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China, Japan seen as key in era favoring collaboration

By LIU XUAN | China Daily | Updated: 2020-12-28 11:32
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In increasingly uncertain times and with pressure for countries to choose sides, everyone should work to implement a new international order based on international coordination and existing rules, experts say, referring in particular to relationships between China and Japan and between China and the United States.

This is all the more important considering the economic and social disruption that the COVID-19 pandemic has caused, said Cheng Yonghua, a former Chinese ambassador to Japan from 2010 to 2019.

Relations between China and Japan also need to keep pace with the times and develop in a new way, Cheng said.

"Although they have gone through hard times, Sino-Japanese relations have overcome difficulties and been back on track with the strategic guidance of the leaders of both countries," Cheng said. "Now the two sides are moving in the right direction to promote the construction of the friendship that meets the requirements of the new era."

Policies of the incoming US administration of President-elect Joe Biden and his team are among the most important factors that will affect Sino-Japanese relations, Cheng said.

Yoriko Kawaguchi, a fellow at the Musashino Institute for Global Affairs, agreed and said the existing international order faces huge challenges that require people to work out how that order develops.

"Looking at things realistically, it is hard to say that the tension between China and the US will not continue to expand and become an obstacle that hinders our pursuit of peace."

So as China and the US look to resolve their differences, Japan could act as a mediator, said Kawaguchi, who also served as minister for foreign affairs from 2002 to 2004.

"There is a security treaty between Japan and the US. And China is Japan's important neighbor, having had diplomatic relations with Japan since the second century," she said.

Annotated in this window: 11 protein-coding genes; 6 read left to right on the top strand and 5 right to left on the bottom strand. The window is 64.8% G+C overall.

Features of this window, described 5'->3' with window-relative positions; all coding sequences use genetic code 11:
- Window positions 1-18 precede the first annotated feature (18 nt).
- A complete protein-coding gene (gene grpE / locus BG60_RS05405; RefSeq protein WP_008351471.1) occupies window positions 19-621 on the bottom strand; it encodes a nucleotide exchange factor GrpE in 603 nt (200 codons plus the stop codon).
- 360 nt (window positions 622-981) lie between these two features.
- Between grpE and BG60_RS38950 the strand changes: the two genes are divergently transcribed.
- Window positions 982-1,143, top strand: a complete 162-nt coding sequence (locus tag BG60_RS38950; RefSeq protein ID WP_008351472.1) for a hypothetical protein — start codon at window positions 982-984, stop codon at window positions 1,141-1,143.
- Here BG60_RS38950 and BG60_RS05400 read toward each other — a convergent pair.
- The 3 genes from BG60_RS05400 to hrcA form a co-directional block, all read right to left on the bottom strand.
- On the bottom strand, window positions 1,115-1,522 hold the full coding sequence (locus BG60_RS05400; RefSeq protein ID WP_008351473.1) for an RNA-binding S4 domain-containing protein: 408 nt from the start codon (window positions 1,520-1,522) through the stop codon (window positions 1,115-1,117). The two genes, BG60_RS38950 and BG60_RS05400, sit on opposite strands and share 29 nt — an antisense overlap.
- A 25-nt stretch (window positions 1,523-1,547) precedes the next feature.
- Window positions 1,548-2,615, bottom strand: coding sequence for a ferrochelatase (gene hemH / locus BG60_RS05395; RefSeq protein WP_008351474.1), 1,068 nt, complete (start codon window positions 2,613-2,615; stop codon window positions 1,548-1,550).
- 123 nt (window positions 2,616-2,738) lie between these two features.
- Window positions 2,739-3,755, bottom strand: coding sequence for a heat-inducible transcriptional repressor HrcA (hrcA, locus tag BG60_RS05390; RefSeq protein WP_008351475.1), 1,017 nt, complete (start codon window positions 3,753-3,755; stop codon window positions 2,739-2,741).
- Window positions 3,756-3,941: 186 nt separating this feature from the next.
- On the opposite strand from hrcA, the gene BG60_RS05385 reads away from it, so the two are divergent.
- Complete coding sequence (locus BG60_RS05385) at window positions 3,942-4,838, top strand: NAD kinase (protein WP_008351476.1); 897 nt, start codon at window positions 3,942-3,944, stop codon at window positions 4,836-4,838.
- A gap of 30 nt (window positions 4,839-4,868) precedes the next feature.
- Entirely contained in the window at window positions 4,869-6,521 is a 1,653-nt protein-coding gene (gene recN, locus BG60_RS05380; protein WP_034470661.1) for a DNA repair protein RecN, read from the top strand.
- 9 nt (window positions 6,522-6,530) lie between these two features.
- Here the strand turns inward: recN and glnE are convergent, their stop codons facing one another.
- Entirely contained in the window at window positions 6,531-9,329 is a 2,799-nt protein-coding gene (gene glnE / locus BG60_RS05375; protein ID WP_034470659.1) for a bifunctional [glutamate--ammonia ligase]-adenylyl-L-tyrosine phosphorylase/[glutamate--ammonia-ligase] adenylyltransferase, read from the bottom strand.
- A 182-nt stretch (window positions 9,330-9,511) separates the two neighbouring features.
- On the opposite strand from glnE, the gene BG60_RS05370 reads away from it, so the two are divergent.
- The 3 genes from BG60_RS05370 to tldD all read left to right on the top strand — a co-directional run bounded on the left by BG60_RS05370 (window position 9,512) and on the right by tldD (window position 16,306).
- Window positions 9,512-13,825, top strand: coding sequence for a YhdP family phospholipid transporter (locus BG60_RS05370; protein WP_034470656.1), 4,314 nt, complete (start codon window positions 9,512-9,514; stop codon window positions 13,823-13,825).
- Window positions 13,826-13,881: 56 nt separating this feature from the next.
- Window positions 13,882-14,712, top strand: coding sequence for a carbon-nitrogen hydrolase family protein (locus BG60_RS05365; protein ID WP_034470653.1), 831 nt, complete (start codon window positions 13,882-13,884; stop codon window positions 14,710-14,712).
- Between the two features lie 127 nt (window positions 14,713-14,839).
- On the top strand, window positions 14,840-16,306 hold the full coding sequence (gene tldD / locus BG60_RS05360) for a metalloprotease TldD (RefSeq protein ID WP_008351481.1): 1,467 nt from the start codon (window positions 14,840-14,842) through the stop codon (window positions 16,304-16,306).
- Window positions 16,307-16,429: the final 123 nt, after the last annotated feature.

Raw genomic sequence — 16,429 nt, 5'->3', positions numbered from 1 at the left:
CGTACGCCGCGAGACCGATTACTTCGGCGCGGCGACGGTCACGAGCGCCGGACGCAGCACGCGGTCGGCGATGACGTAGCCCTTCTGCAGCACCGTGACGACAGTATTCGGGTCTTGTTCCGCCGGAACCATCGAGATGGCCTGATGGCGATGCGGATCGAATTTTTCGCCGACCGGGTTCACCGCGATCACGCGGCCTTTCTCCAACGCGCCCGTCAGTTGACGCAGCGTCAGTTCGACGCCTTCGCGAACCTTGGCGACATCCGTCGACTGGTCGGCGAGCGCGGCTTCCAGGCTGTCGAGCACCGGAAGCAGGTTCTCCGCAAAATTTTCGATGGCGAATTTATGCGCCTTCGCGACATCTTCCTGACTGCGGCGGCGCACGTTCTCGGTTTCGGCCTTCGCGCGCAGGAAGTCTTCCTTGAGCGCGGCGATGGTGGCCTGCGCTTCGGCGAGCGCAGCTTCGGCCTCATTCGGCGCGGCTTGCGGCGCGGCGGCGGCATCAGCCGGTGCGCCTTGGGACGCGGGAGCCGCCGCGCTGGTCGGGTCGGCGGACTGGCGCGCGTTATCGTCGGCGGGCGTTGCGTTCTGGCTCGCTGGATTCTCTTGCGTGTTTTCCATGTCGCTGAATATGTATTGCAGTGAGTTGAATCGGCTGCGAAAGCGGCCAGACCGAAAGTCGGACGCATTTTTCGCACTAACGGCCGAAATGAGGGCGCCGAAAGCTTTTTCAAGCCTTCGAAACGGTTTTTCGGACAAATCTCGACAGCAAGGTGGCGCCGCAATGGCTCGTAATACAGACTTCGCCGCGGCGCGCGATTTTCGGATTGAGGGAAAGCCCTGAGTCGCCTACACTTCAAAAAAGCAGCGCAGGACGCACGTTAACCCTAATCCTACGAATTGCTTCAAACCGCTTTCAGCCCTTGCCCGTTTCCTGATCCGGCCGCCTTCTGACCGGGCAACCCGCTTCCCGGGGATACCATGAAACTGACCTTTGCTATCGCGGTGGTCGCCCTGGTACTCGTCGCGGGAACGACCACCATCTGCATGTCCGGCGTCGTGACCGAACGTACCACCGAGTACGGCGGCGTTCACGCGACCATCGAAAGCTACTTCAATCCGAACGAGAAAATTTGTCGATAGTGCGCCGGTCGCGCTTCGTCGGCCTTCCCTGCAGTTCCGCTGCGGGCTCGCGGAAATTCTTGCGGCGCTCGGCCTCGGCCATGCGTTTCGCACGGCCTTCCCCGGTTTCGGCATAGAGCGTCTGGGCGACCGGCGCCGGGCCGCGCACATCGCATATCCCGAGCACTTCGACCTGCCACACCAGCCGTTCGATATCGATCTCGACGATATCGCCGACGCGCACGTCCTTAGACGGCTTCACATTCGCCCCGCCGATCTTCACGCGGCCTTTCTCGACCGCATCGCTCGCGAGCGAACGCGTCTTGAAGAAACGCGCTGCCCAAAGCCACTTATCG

"If the US-China relationship doesn't develop smoothly it will definitely have an impact on Japan-China relations. In this sense, we also look forward to improved US-China relations because it will also affect the international order."

However, Kawaguchi said Japan and China also have their differences.

"Why is there a gap? The difference among our values is one of the reasons. But, on the other hand, we can't say that there's no room to cooperate with such differences."

Rules need to be formulated that both parties, or all countries, can agree with, Kawaguchi said.

"We must then follow the rules to find a new international order. It requires many countries, including China, Japan and the US, to work together to create a new order for the future, and maintain this order."

Yasuo Fukuda, head of the Cultural Exchange Institution for an Asian Community and a former Japanese prime minister, suggested more dialogue to reduce distrust.

"Only by calmly talking with each other can we reduce the sense of distrust. We should listen to other opinions, reflect more on ourselves and have self-control," Fukuda said.

Yao Yunzhu, a retired major general of the People's Liberation Army, said changes in China-Japan and China-US relations should have their own "independent internal connections", and the internal logic depends on "our own judgment of long-term interests".

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